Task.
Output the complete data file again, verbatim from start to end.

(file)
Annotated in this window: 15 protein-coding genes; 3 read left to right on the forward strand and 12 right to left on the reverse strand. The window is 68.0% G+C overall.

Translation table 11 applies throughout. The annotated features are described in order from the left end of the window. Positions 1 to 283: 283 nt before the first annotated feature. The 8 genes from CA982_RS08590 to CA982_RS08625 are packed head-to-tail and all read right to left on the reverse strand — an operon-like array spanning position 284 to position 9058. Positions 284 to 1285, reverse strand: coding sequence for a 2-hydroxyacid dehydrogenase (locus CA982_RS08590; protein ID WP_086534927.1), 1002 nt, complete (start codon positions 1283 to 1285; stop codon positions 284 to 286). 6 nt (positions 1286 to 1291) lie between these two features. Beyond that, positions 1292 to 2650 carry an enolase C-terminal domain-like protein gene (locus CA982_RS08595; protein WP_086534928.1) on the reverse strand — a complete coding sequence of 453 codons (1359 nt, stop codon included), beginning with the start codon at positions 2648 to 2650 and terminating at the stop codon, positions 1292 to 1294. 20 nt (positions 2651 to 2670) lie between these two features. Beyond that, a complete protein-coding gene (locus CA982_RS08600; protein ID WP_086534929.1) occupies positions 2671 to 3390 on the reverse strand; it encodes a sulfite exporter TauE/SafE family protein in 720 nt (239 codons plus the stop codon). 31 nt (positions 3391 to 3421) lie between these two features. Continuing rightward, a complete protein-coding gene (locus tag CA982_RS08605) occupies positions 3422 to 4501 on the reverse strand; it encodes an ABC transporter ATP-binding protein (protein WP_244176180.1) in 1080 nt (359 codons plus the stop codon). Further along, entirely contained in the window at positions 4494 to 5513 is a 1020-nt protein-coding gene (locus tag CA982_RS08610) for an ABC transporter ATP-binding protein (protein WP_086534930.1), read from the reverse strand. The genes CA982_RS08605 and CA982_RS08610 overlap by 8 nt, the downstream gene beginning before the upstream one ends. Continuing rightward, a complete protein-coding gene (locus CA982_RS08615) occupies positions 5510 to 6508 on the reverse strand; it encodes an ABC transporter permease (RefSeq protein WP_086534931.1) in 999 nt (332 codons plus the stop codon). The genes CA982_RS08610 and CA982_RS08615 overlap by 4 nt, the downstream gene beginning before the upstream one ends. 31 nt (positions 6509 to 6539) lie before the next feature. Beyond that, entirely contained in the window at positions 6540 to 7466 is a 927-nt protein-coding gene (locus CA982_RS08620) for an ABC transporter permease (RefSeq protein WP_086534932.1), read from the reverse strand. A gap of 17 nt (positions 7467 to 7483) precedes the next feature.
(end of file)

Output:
Annotated in this window: 15 protein-coding genes; 3 read left to right on the forward strand and 12 right to left on the reverse strand. The window is 68.0% G+C overall.

Translation table 11 applies throughout. The annotated features are described in order from the left end of the window. Positions 1 to 283: 283 nt before the first annotated feature. The 8 genes from CA982_RS08590 to CA982_RS08625 are packed head-to-tail and all read right to left on the reverse strand — an operon-like array spanning position 284 to position 9058. Positions 284 to 1285, reverse strand: coding sequence for a 2-hydroxyacid dehydrogenase (locus CA982_RS08590; protein ID WP_086534927.1), 1002 nt, complete (start codon positions 1283 to 1285; stop codon positions 284 to 286). 6 nt (positions 1286 to 1291) lie between these two features. Beyond that, positions 1292 to 2650 carry an enolase C-terminal domain-like protein gene (locus CA982_RS08595; protein WP_086534928.1) on the reverse strand — a complete coding sequence of 453 codons (1359 nt, stop codon included), beginning with the start codon at positions 2648 to 2650 and terminating at the stop codon, positions 1292 to 1294. 20 nt (positions 2651 to 2670) lie between these two features. Beyond that, a complete protein-coding gene (locus CA982_RS08600; protein ID WP_086534929.1) occupies positions 2671 to 3390 on the reverse strand; it encodes a sulfite exporter TauE/SafE family protein in 720 nt (239 codons plus the stop codon). 31 nt (positions 3391 to 3421) lie between these two features. Continuing rightward, a complete protein-coding gene (locus tag CA982_RS08605) occupies positions 3422 to 4501 on the reverse strand; it encodes an ABC transporter ATP-binding protein (protein WP_244176180.1) in 1080 nt (359 codons plus the stop codon). Further along, entirely contained in the window at positions 4494 to 5513 is a 1020-nt protein-coding gene (locus tag CA982_RS08610) for an ABC transporter ATP-binding protein (protein WP_086534930.1), read from the reverse strand. The genes CA982_RS08605 and CA982_RS08610 overlap by 8 nt, the downstream gene beginning before the upstream one ends. Continuing rightward, a complete protein-coding gene (locus CA982_RS08615) occupies positions 5510 to 6508 on the reverse strand; it encodes an ABC transporter permease (RefSeq protein WP_086534931.1) in 999 nt (332 codons plus the stop codon). The genes CA982_RS08610 and CA982_RS08615 overlap by 4 nt, the downstream gene beginning before the upstream one ends. 31 nt (positions 6509 to 6539) lie before the next feature. Beyond that, entirely contained in the window at positions 6540 to 7466 is a 927-nt protein-coding gene (locus CA982_RS08620) for an ABC transporter permease (RefSeq protein WP_086534932.1), read from the reverse strand. A gap of 17 nt (positions 7467 to 7483) precedes the next feature.